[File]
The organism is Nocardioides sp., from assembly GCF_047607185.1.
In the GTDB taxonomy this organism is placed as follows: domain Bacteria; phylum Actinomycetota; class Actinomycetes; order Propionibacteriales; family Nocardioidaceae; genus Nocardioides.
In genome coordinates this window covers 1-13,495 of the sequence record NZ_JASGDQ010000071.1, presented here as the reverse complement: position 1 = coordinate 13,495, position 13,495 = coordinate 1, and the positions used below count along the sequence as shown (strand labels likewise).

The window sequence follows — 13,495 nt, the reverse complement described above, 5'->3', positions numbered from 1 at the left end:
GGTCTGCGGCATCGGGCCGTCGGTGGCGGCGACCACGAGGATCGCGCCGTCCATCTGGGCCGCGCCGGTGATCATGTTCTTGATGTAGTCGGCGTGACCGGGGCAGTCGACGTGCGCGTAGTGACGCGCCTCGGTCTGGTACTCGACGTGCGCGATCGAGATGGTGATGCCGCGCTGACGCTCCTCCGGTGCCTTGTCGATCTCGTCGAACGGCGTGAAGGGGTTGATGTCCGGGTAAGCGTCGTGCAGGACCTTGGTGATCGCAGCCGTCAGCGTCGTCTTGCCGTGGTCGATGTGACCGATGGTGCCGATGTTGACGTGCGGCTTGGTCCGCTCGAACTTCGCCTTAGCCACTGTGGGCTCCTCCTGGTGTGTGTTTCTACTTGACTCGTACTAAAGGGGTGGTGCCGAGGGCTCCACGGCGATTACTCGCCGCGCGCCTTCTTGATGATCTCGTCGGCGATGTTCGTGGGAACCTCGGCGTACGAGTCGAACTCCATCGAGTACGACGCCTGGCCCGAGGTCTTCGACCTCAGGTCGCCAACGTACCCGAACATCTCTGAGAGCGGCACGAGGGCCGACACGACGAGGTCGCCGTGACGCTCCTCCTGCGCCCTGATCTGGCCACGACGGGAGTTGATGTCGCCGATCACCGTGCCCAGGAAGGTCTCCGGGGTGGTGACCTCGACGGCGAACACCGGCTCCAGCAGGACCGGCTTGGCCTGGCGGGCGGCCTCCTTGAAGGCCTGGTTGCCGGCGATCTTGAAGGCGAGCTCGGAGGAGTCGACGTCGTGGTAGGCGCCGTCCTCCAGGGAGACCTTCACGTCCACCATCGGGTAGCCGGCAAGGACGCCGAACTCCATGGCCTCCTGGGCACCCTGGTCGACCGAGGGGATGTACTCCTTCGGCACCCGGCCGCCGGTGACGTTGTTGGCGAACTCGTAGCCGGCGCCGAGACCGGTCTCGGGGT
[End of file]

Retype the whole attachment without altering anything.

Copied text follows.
The organism is Nocardioides sp., from assembly GCF_047607185.1.
In the GTDB taxonomy this organism is placed as follows: domain Bacteria; phylum Actinomycetota; class Actinomycetes; order Propionibacteriales; family Nocardioidaceae; genus Nocardioides.
In genome coordinates this window covers 1-13,495 of the sequence record NZ_JASGDQ010000071.1, presented here as the reverse complement: position 1 = coordinate 13,495, position 13,495 = coordinate 1, and the positions used below count along the sequence as shown (strand labels likewise).

The window sequence follows — 13,495 nt, the reverse complement described above, 5'->3', positions numbered from 1 at the left end:
GGTCTGCGGCATCGGGCCGTCGGTGGCGGCGACCACGAGGATCGCGCCGTCCATCTGGGCCGCGCCGGTGATCATGTTCTTGATGTAGTCGGCGTGACCGGGGCAGTCGACGTGCGCGTAGTGACGCGCCTCGGTCTGGTACTCGACGTGCGCGATCGAGATGGTGATGCCGCGCTGACGCTCCTCCGGTGCCTTGTCGATCTCGTCGAACGGCGTGAAGGGGTTGATGTCCGGGTAAGCGTCGTGCAGGACCTTGGTGATCGCAGCCGTCAGCGTCGTCTTGCCGTGGTCGATGTGACCGATGGTGCCGATGTTGACGTGCGGCTTGGTCCGCTCGAACTTCGCCTTAGCCACTGTGGGCTCCTCCTGGTGTGTGTTTCTACTTGACTCGTACTAAAGGGGTGGTGCCGAGGGCTCCACGGCGATTACTCGCCGCGCGCCTTCTTGATGATCTCGTCGGCGATGTTCGTGGGAACCTCGGCGTACGAGTCGAACTCCATCGAGTACGACGCCTGGCCCGAGGTCTTCGACCTCAGGTCGCCAACGTACCCGAACATCTCTGAGAGCGGCACGAGGGCCGACACGACGAGGTCGCCGTGACGCTCCTCCTGCGCCCTGATCTGGCCACGACGGGAGTTGATGTCGCCGATCACCGTGCCCAGGAAGGTCTCCGGGGTGGTGACCTCGACGGCGAACACCGGCTCCAGCAGGACCGGCTTGGCCTGGCGGGCGGCCTCCTTGAAGGCCTGGTTGCCGGCGATCTTGAAGGCGAGCTCGGAGGAGTCGACGTCGTGGTAGGCGCCGTCCTCCAGGGAGACCTTCACGTCCACCATCGGGTAGCCGGCAAGGACGCCGAACTCCATGGCCTCCTGGGCACCCTGGTCGACCGAGGGGATGTACTCCTTCGGCACCCGGCCGCCGGTGACGTTGTTGGCGAACTCGTAGCCGGCGCCGAGACCGGTCTCGGGGT